Whew! I have to say I feel like I just ran a marathon after making these Pecan Sticky Buns. It’s a good thing though, that these take so much time and effort to make because if it were easier I might be tempted to make them more often and that would not be good for my thighs.
The recipe for these buns (which was contributed by Nancy Silverton – love her) begins with making a brioche dough, which in itself is a fairly complicated and time consuming process with lots of rising and chilling and rolling. Then once the dough is made, it is made into buns with a lot more rolling and chilling and rising. And a lot of butter.
Even though there were a ton of steps in the recipe, they were all very easy to follow and really caused me no problems. And the end result was the best sticky bun I have ever put in my mouth, with super flaky layers of dough and a nutty caramel topping. Definitely worth the extra effort.
If you are tempted to try your hand at making this recipe you can visit this week’s Tuesdays with Dorie/Baking with Julia hostesses, Lynn of Eat Drink Man Woman Dogs Cat and Nicole of Cookies on Friday.
The end is near, VERY near. The end of winter, I mean. I’ve already sworn off heavy sweaters no matter what. I’m getting ready to buy some colorful flowers for my porch. Daylight savings is about to begin. THIS IS IT!
As for my kitchen, this cookie will probably be the last of the winter warm-spiced sweets that will be coming out of it before the light citrus and floral flavors take over. Rugelach, with a cinnamon-sugar, nut and dried fruit filling, is the recipe for this week’s Tuesdays with Dorie/Baking with Julia.
The recipe was contributed by Lauren Groveman and is slightly different from Rugelach that I have tried in the past whereby it is rolled up lengthwise and sliced and then drenched in cinnamon-sugar-nut crumbs before baking. The dough is traditional, made with cream cheese and butter which is easy to work with and bakes up fluffy and tender and is really hard to mess up.
I used a natural apricot preserve for my filling, along with pecans and walnuts and a dried fruit mix from King Arthur Flour that includes apricots, raisins, pineapple cubes, dates, and cranberries. I didn’t need to plump the fruit at all and the mix of flavors with the sugar and cinnamon was delicious. I think the idea of rolling these in the cinnamon-sugar-nut mixture was brilliant. It gave these cookies that little something extra that causes them to be slightly addictive.
This is not a ‘throw it all together and bake’ recipe, however. It is fairly complicated and involves a lot of chilling. I spread it out over three days – making the dough on day one, filling and rolling on day two, and coating and baking on day three. You could do it in one if you started early enough, but it really needs at least two. And I would suggest if you want to store some to bake later, freeze the logs after rolling them up but before coating them, just make sure to put aside half of the coating mixture in a bag to freeze with them.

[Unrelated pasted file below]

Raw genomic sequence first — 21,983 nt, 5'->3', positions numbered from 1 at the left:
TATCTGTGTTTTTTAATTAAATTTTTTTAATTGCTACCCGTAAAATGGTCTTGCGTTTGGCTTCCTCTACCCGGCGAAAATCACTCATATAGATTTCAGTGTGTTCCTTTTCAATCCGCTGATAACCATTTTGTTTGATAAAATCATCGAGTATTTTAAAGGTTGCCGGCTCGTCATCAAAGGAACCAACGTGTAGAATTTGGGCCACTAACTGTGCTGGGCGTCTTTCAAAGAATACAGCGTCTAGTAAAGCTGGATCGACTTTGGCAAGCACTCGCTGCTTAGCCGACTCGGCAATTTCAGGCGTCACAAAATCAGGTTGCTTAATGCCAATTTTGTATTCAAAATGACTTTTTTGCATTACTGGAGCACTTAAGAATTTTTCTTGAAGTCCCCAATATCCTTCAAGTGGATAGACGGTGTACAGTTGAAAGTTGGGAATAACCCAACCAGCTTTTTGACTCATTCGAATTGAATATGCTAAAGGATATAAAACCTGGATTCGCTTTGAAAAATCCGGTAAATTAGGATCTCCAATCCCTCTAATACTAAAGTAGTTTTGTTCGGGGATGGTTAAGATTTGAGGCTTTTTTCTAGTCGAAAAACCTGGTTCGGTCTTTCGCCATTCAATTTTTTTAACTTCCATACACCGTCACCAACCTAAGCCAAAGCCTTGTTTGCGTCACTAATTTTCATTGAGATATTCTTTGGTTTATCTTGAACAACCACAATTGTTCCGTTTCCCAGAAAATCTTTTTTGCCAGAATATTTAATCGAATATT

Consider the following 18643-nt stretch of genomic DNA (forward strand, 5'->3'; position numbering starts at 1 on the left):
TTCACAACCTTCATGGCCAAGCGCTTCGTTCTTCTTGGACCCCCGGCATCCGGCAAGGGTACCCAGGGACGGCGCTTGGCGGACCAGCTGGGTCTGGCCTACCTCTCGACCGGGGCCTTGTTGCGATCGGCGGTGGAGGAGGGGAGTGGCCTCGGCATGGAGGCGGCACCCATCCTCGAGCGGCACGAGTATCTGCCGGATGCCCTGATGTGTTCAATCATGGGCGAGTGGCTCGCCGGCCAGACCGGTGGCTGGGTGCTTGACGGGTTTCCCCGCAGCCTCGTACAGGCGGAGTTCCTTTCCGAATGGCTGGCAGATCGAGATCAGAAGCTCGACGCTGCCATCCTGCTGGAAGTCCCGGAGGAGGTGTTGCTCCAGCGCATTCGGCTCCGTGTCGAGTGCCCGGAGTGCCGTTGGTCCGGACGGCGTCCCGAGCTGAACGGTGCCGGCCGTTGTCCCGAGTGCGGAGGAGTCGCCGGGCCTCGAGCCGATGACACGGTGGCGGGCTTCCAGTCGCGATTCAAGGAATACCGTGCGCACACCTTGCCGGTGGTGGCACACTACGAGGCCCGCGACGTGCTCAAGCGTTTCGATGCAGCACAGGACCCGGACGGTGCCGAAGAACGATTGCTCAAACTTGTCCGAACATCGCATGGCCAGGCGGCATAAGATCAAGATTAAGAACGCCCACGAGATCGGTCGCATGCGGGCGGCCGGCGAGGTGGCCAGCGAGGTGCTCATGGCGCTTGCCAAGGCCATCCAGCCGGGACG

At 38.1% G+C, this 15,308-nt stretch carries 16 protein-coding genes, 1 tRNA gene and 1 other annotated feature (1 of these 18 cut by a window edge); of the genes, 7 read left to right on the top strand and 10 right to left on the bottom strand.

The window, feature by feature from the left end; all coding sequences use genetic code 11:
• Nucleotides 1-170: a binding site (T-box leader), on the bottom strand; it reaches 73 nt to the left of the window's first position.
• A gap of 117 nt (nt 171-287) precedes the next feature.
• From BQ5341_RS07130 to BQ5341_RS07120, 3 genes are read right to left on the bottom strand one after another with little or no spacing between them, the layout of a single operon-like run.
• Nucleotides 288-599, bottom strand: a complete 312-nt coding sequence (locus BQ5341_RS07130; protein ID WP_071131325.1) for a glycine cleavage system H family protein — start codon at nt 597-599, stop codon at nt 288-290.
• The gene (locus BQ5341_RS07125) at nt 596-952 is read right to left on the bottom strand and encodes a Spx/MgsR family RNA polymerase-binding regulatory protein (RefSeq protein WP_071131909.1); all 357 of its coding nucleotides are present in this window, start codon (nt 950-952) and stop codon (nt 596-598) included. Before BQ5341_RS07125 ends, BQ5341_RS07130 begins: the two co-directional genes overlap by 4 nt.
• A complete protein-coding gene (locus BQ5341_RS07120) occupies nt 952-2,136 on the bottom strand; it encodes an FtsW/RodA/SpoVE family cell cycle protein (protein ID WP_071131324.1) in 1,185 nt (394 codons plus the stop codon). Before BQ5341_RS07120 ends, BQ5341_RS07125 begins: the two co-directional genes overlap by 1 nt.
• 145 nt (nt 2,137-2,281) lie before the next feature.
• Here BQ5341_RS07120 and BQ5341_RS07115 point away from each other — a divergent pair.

Thanks to the Tuesdays with Dorie/Baking with Julia hostesses for this week, Jessica of My Baking Heart, and Margaret of The Urban Hiker. You can find this fabulous recipe on their sites or in the lovely book Baking with Julia by Dorie Greenspan.
Happy New Year! Is your resolution to have a sweet 2010? You know we all need a little sweet in our lives to make us happy.
When my mother was pregnant with me, she was sure I was going to be a boy. My parents painted my room blue. They decided to name me name Kevin. They came home from the hospital with a girl.
In the town where we lived previously, I used to get my fish from a man who would travel on Thursday from Greensboro to Topsail Island and pick up loads of fish and shrimp and bring them back to sell on Friday and Saturday. I discovered him one day set up across from the Farmer’s Market and bought some shrimp that turned out to be the best shrimp I had ever eaten. After that I was hooked (pun intended).
I started getting all my seafood from “the fish man”, as my children called him, and would pick it up on Fridays after school (which caused no small amount of moaning and groaning in the back seat). It was all fresh, never frozen, and top quality. I found out that I could cook fish at home that tasted better than even what I ate at most restaurants. Spoiled is what I would call it.
World Tour Day Six: Great Britain.
The first time I had scones with real clotted cream and jam was in London at the hotel where we were staying. I was very excited to sit for a proper afternoon tea and enjoy the formality of the tradition. Even though I had eaten a nice lunch not long before, I was determined to have a pot of tea and scones while I was there, hungry or not!
I like a little tradition and I like a little formality now and then, too. I have to say, I get a little frustrated with how casual and informal things have become. I swear I was sitting beside a woman at the movies last night who was wearing her pajamas and bedroom slippers! It just makes me a little uncomfortable. I mean, if you want to watch a movie in your pj’s, get something from the movie store and stay home! I’m really not interested in what you wear to bed.
Most days I would rather just have a plate full of different appetizers than a main dish. What I like most about going to parties is getting to do just that, and being able to see what kinds of new things are available. Just when you think you’ve seen it all, someone brings something like Captain’s Wafers wrapped in bacon and Parmesan cheese, or cream cheese covered with caramel and toffee bits, or chocolate chip cheese ball. Continue reading